Deannexation could cost city up to $600,000
By Catharin Shepard
Published in News on March 29, 2009 2:00 AM
If the deannexation bill introduced by two Wayne County legislators passes into law, reversing the annexation of the Buck Swamp and Falling Brook areas could cost the city of Goldsboro more than half a million dollars.
Since the annexation in 2008, the city has spent approximately $592,000 to cover costs for providing mosquito control, street lights, sanitation, police, road signs and other services to the annexed areas. Also included in that figure are $180,720 in legal fees related to the annexation, which sparked a legal battle that was eventually settled when the state Supreme Court declined to hear the case.
There are other potentially irretrievable costs, including $517,600 already obligated to the Stearns & Wheeler Engineering firm for extending sewer services to the Buck Swamp and Falling Brook areas, said City Manager Joe Huffman.
"This is money that has been spent," Huffman said. "Those costs have already been included."
Some of the items already purchased, such as trash cans, could be reused elsewhere, but the amount of money dedicated to the annexation is significant to the city, he said.
Rep. Efton Saeger, D-Wayne, said the city will likely get some compensation from taxes paid by people in the annexed areas.
"I think the residents will probably be willing to pay those taxes," he said.
According to the annexation report, the planning department calculated that Buck Swamp and Falling Brook areas would bring in about $384,284 in tax revenue every year.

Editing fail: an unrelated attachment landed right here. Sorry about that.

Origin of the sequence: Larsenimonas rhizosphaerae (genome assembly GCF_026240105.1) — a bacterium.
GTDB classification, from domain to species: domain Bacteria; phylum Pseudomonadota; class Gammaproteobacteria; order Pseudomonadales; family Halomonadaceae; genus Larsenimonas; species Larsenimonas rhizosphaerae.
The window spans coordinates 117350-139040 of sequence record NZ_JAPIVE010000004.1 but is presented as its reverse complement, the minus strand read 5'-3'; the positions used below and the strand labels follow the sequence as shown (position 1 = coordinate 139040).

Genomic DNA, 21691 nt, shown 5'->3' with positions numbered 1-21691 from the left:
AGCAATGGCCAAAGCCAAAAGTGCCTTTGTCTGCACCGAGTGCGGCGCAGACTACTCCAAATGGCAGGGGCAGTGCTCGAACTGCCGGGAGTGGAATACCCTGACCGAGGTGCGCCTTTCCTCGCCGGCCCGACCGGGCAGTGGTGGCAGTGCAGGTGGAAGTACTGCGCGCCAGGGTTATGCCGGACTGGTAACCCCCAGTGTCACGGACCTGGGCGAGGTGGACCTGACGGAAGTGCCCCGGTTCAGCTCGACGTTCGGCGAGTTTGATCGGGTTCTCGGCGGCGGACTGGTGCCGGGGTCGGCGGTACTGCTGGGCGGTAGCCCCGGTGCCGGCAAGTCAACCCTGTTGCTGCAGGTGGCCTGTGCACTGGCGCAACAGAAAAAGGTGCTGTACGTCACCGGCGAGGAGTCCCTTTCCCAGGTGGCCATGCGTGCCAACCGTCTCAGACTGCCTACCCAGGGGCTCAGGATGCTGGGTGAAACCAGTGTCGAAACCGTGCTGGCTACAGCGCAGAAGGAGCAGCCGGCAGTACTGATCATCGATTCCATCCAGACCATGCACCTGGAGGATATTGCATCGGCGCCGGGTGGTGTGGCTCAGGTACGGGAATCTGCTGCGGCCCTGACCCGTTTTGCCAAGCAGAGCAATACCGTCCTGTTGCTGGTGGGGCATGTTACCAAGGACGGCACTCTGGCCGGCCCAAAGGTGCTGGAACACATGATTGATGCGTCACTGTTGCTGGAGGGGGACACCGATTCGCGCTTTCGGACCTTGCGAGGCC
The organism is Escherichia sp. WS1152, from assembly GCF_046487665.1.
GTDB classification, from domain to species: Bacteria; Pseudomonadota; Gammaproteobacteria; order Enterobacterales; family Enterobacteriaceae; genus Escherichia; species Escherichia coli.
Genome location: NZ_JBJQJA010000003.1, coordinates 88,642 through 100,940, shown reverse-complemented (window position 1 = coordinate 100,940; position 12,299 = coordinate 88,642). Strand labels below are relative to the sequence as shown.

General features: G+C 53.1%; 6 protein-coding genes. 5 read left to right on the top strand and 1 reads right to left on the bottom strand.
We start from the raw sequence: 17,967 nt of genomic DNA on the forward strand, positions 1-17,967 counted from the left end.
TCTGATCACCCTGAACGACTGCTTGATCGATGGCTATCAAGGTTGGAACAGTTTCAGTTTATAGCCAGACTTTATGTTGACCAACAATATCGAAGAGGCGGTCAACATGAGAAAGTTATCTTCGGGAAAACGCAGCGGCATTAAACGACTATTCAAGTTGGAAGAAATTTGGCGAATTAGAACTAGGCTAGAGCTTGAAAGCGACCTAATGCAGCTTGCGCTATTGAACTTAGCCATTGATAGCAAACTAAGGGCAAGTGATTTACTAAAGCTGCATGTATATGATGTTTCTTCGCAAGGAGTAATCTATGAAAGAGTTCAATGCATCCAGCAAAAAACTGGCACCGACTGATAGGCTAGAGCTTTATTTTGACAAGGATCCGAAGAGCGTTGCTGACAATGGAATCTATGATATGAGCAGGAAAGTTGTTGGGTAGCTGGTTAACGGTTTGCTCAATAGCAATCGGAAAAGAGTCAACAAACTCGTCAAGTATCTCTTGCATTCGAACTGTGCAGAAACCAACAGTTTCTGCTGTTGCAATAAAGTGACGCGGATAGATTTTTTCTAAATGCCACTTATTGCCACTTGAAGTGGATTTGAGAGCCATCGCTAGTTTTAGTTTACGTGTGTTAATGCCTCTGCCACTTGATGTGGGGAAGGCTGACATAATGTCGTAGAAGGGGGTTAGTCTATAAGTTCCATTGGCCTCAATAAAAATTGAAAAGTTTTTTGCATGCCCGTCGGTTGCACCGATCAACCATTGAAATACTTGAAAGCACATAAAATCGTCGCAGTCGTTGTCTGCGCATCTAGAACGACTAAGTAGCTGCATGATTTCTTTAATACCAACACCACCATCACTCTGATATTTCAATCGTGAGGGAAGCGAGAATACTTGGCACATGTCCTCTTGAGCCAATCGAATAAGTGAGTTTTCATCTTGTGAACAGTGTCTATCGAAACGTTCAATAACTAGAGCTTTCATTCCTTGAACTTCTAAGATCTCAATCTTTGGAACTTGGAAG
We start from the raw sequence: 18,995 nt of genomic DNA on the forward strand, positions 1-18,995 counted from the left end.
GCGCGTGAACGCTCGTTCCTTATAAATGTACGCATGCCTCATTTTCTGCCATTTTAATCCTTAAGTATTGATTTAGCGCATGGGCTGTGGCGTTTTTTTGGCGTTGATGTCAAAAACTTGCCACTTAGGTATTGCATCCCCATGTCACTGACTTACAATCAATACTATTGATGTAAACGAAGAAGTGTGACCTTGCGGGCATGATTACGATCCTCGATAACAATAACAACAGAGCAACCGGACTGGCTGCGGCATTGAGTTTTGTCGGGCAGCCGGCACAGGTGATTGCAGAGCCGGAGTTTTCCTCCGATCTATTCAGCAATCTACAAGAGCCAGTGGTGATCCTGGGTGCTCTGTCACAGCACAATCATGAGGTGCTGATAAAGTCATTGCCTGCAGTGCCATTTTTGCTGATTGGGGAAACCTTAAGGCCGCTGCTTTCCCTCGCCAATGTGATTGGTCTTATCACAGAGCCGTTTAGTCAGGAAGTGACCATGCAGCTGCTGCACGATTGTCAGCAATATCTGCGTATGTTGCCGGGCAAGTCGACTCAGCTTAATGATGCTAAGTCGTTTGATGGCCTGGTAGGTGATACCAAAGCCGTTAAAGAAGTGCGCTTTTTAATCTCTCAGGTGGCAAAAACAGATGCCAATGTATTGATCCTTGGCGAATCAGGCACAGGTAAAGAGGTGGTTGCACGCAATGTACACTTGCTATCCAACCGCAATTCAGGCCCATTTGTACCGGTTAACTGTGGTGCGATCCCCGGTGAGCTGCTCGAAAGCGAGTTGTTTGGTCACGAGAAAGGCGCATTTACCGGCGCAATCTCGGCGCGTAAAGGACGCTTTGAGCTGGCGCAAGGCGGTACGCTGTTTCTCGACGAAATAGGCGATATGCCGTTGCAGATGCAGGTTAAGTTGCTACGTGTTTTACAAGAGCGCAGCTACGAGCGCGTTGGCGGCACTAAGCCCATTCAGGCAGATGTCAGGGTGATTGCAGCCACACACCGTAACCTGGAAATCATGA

However, there are currently no provisions included in the proposed deannexation legislation that would repay Goldsboro for the money already spent.
"There's a lot of details to be worked out," Saeger said. "I understand it (deannexation) could be a difficult process."
But with more than 500 signatures on the petition against the annexation, the citizens of the areas were clear in their message, he said.
Since Saeger and Sen. David Rouzer, R-Johnston, introduced the deannexation bill, other annexation-related bills have been introduced. Reps. Jimmy L. Love Sr., Edgar Starnes, Kelly Alexander and Lucy Allen, and Sens. Vernon Malone and Tony Rand introduced bills in both the House and Senate that would revise the state's annexation statutes.
House Bill 727 and Senate Bill 472 are among several that propose changes that would affect how cities communicate with citizens during the annexation process, the requirements and standards for cities to annex an area, ways to address concerns of low-wealth areas that need municipal services and other issues.
Huffman and Saeger both said they believe cities and citizens would support revising the state's current annexation legislation.
"I think there's a lot of people interested in seeing those revised," Saeger said.
Most of those bills have been tied up in the rules committee, but that may change in coming weeks, he added.
And Huffman said, there are some that most municipalities could support.
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